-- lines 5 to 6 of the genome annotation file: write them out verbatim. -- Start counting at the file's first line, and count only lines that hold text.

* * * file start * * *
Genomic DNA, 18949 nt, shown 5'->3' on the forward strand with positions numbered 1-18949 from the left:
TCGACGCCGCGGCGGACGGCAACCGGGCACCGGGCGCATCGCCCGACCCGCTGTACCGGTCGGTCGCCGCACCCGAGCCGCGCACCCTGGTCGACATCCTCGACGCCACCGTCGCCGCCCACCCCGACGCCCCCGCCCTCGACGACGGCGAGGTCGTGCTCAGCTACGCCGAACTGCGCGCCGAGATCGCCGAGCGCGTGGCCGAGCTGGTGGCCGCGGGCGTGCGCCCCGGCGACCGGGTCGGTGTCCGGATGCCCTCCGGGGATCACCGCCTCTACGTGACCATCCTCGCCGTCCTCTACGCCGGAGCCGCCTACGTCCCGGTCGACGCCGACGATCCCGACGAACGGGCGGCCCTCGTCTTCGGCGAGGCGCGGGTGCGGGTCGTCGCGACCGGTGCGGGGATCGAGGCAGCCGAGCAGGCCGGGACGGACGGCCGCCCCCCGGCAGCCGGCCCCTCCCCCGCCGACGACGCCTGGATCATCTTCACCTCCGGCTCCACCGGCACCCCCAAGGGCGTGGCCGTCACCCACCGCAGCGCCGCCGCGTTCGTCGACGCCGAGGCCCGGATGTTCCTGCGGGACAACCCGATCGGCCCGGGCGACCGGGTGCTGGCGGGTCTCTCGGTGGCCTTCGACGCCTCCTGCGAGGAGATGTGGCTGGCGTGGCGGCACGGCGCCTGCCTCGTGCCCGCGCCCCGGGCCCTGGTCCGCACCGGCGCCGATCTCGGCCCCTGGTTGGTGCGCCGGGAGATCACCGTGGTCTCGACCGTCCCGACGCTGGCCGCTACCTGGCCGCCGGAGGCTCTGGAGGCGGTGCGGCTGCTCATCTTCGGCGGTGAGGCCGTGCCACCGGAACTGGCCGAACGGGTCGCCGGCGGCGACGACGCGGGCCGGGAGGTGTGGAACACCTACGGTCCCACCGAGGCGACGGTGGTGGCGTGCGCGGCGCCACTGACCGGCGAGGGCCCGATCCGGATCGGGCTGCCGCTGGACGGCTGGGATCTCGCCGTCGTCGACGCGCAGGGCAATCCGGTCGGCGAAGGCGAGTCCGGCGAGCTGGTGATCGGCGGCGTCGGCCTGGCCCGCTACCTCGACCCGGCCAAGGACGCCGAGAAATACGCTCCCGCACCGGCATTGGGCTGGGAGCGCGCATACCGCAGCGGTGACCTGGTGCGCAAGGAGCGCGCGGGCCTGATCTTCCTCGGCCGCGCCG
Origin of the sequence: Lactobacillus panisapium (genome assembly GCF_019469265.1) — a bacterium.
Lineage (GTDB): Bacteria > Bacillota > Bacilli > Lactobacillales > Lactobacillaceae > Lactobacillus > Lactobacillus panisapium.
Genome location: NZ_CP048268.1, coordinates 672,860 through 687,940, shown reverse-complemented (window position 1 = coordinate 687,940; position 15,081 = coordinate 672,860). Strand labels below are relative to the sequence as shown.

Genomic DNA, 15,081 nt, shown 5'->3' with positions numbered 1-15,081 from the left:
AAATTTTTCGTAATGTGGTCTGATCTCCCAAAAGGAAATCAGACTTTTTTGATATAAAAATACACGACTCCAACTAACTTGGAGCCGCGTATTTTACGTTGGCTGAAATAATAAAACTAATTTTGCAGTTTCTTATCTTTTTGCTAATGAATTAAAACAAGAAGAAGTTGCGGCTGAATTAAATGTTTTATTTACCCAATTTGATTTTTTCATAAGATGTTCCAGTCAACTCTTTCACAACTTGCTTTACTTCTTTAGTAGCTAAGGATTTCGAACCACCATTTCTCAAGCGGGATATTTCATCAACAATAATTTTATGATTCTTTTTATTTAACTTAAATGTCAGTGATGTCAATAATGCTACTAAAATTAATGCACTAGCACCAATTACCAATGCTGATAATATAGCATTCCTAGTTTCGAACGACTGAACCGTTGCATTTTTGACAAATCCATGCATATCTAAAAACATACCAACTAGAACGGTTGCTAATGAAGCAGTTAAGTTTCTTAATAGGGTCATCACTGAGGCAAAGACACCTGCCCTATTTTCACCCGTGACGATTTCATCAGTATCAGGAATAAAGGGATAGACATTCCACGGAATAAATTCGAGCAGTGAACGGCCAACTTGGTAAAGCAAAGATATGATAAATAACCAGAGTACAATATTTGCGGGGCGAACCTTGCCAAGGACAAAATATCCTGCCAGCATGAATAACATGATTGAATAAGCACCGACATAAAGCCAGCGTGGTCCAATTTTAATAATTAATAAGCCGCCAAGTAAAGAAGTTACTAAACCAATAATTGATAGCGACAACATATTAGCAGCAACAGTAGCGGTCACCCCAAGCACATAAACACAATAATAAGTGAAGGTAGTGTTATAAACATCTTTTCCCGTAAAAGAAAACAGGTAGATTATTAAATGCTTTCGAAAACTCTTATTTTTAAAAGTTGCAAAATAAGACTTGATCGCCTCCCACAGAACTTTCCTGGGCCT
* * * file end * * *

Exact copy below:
Genome location: NZ_CP048268.1, coordinates 672,860 through 687,940, shown reverse-complemented (window position 1 = coordinate 687,940; position 15,081 = coordinate 672,860). Strand labels below are relative to the sequence as shown.

Genomic DNA, 15,081 nt, shown 5'->3' with positions numbered 1-15,081 from the left: